Medieval coins of Catalonia
Here is one of the most sought-after Catalan coins: the medieval Croats. The medieval croats and the banknotes issued by the Generalitat de Catalunya —the Government of Catalonia— during the Civil War —although the latter, to be more accurate, would fall into the world of note collecting known as notaphily— are the Holy Grail of Catalan numismatics. Yes, there is a great deal of interest in these pieces, and in recent years they have gone up in price at both auctions and numismatics.
The Quatern was a Catalan vellon coin created by Peter II in 1212. It was also known as Court coin. Its value was four silver marks and eight copper marks.
In 1346 Peter III the Ceremonious created a new coin: the gold Florin of Aragon , and established a mint in Perpignan for the minting of royal gold coins . It was minted imitating of those of Florence. In addition to Perpignan, it was also minted in Barcelona, Gerona, Valencia and Majorca, but never in Aragon.
The Croat was a Barcelona silver coin, minted from the time of Peter II (1177 – 1213) until Philip V (1683-1746). It was also called Barcelonese silver money, real silver money and thick white coin. Its name comes from the cross on the back. It was abolished in 1718 with the New Royal Decree .
The Counts of Barcelona gradually extended their dominion and currency throughout Catalonia.
The seca (mint) in Barcelona minted coins called Diners and Obols, which had less and less silver content.
It was in the time of James I, the Conqueror, that the stability of the numerarie was achieved. The numeraire is liquid or cash money, i.e. coins, banknotes and short-term current accounts. The numeraire also usually refers to the amount of circulating money (mainly coins and banknotes) that exists in a country at any given time.
The first attempt to make a strong silver coin struck in Barcelona dates back to 1268, but it could not be made due to the opposition of the nobles of Barcelona.
The famous Barcelona coin, called the Croat, was first struck in the first week of August 1285, and it was Peter II, the Great, son of James I, the Conqueror, who ordered it to be issued.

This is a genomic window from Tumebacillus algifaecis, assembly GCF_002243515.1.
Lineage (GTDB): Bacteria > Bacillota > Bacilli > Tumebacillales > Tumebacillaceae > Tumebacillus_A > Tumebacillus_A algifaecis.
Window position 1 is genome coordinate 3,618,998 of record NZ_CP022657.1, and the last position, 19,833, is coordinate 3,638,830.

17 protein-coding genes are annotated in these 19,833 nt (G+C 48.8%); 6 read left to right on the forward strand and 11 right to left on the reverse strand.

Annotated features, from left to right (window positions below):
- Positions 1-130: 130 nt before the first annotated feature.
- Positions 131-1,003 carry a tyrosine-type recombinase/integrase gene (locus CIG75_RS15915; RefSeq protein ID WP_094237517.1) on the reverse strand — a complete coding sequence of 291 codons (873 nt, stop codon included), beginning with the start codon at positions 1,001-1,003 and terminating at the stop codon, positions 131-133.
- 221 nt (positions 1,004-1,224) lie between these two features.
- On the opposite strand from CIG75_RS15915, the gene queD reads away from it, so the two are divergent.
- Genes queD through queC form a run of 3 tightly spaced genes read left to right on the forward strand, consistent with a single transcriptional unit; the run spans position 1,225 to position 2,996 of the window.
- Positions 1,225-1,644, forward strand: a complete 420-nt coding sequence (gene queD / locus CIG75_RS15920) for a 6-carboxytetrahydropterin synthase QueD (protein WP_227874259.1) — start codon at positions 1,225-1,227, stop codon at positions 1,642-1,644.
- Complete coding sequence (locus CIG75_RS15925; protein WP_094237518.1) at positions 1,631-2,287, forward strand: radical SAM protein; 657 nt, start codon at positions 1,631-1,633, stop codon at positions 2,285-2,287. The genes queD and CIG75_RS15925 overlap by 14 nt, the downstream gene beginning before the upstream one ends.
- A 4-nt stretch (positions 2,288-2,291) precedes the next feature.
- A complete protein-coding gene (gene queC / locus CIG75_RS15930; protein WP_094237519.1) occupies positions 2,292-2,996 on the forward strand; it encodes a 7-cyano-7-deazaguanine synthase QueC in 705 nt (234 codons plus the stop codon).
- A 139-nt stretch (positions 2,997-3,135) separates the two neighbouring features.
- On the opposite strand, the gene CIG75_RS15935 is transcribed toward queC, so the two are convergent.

The birth of the Catalan Croat is associated with the period of expansion of the Catalan-Aragonese Crown.
The obverse shows the bust of the king who decided to strike the coins, always looking to the left and with a crown on his head. The reverse of the coin shows the long-armed cross, which is the origin of the old name ‘crucesigneds’ and later the Croat.
The weight of the croat was 3.23 grams of silver.
How many grams are an ounce?
To put this in context, one ounce equals 28.35 grams.
Peter II the Great (1276-1285)
The first legal issues of croats began in the first week of August 1285, a few months before the death of Peter II the Great (who reigned from 1276 to 1285 and was the son of James I the Conqueror and Violant of Hungary). Very few examples of croats from this reign are known and therefore are extremely rare.
It is a rare croat, and the starting price at auction is 750€, easily reaching 3000€.
It must be said that there are croats that are much more affordable than those of Peter II. For example, a croat of James II (1291-1327) has a starting price of around €80 and is sold for €216 in VF, VF20 or VF25 (according tothe sheldon coin grading scale). A croat of Peter III can be obtained for little more than €80.
For those of you who are already familiar with coin collecting, you already know that the condition of the coin has a direct impact on its price. However, sometimes there are coins that are so unique that their condition takes a back seat.